That creates the potential for two contradictory problems: On the one hand, serious research could go unread and uncited, because these journals don’t submit their contents to the indexes used by academic libraries. On the other, bad research makes its way onto sites like Google (GOOGL) Scholar, and might be used by other unsuspecting scientists.
So Beall began to curate a blog of journals and publishers that seemed predatory. Even though he took it down earlier this year, citing pressure from his university, its pages remain archived in the fossil layer of the internet — and that’s what the team from the Ottawa Hospital used as a jumping-off point for their study.
Researchers began with 3,702 articles from some 92 potentially predatory publishers, winnowing that down to the 1,907 papers that were either systematic reviews or primary biomedical studies, rather than comments or opinion pieces.
Perhaps unsurprisingly, they found that a relatively small number of those papers fully reported methods used, clinical trial registration numbers, or approvals from ethics committees. The authors recognize that these are widespread issues in more mainstream journals as well — but when they compared their numbers to previous studies of well-respected publishers, those failures were much more common among the journals on Beall’s list.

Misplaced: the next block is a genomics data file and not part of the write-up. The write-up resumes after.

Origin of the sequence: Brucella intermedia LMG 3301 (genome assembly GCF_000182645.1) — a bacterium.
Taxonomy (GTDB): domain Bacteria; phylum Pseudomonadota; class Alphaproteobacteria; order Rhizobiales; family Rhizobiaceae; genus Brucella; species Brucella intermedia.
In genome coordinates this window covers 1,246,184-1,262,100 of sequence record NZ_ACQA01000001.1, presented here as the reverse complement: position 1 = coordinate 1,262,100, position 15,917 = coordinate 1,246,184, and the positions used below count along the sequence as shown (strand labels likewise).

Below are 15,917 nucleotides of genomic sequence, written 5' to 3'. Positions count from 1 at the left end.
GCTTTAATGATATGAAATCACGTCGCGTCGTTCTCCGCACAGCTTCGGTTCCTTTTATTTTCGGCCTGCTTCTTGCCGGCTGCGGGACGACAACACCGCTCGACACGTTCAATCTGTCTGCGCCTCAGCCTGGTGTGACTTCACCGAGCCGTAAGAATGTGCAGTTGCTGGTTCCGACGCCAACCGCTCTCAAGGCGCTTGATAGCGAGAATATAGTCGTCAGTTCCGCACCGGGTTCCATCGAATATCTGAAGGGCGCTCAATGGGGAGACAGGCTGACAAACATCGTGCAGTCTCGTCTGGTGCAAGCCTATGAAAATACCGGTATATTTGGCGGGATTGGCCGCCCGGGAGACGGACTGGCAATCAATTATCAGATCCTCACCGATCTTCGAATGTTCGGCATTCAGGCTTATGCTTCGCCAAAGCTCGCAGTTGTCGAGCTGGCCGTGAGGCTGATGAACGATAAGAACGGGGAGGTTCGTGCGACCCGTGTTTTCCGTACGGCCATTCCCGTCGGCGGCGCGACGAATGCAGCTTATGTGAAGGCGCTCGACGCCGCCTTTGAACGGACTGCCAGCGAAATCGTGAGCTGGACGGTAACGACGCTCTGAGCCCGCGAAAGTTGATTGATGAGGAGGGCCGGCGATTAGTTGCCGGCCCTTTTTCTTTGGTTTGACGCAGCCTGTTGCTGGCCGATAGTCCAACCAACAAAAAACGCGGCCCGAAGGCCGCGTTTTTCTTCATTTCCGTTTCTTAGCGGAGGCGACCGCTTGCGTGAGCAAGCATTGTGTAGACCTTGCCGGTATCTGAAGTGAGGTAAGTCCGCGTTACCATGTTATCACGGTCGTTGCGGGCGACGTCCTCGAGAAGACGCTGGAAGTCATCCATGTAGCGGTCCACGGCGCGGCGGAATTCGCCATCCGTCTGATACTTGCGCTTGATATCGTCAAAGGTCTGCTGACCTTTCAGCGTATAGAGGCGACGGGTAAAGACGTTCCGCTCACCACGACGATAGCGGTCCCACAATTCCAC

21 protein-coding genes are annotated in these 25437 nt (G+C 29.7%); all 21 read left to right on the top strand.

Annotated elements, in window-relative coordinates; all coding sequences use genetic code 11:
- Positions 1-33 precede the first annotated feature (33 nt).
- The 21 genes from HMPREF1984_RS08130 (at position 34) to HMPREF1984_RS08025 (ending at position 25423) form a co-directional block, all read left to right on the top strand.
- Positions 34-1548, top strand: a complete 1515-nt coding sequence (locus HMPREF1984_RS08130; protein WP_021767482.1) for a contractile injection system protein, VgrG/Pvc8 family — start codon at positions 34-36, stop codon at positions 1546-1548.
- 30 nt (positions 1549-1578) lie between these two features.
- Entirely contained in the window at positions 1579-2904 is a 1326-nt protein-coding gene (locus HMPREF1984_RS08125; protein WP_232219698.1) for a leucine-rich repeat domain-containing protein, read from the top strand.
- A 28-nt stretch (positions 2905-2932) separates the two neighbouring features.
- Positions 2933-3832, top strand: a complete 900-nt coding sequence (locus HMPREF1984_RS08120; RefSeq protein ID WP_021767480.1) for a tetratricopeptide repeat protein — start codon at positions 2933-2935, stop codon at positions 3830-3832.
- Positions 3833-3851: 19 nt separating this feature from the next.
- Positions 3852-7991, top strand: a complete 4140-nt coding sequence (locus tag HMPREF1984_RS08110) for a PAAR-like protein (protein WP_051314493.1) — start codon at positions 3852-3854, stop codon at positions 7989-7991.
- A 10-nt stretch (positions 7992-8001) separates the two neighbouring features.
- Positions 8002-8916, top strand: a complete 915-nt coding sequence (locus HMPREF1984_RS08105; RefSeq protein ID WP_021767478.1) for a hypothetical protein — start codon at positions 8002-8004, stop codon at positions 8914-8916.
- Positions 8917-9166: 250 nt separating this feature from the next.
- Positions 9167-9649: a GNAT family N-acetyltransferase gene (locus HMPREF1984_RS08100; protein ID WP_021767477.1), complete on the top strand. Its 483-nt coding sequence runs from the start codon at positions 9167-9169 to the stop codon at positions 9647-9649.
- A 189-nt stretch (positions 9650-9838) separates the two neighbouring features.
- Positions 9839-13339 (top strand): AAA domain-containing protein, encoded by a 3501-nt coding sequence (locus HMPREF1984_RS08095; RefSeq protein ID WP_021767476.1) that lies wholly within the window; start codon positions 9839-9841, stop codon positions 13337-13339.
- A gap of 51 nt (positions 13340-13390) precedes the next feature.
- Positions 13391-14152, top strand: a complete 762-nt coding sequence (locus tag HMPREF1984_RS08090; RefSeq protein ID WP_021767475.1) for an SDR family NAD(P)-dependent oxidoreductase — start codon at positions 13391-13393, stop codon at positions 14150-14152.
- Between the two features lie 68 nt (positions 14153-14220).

(Beall’s list is a controversial document — as Cobey points out, “curated by just himself, a single individual, and his criteria … weren’t necessarily completely transparent.” But it remains the most authoritative listing of these publishers that scientists generally have.)
It might be shocking that vaunted American institutions were represented in this dubious sample. But their numbers were relatively small. Of the 1,907 papers examined, nine came from Harvard, while 11 came from the University of Texas across its many campuses, and eight came from the Mayo Clinic in Rochester, Minn.
The next question was why: Were researchers tricked, or did they submit to these journals as a form of CV-padding? The team emailed authors and universities to try to figure out. Some universities in Egypt, Nigeria, and India responded to say that this was a problem they were trying to address. But many institutions and authors seemed unaware of the risks posed by these shady operations. Of the 18 researchers who responded, three asked for educational materials about predatory journals. Seven reported that they had been guided to submit to these journals — a sign that there is still a worldwide lack of education about this issue.
That’s a problem that other scientists have noticed, too, and would like to see fixed. “It’s something that you encounter after you’ve published your first article: You start to receive unsolicited requests for manuscripts,” said Jimmy Gonzalez, a clinical assistant professor at Western New England University.
“We wouldn’t want what we’re doing to damage public trust in science,” Cobey said. “But the way we see it is, we are trying uphold standards.”
Turns out that’s needed both in the developing world, but also in the highest reaches of America’s ivory tower.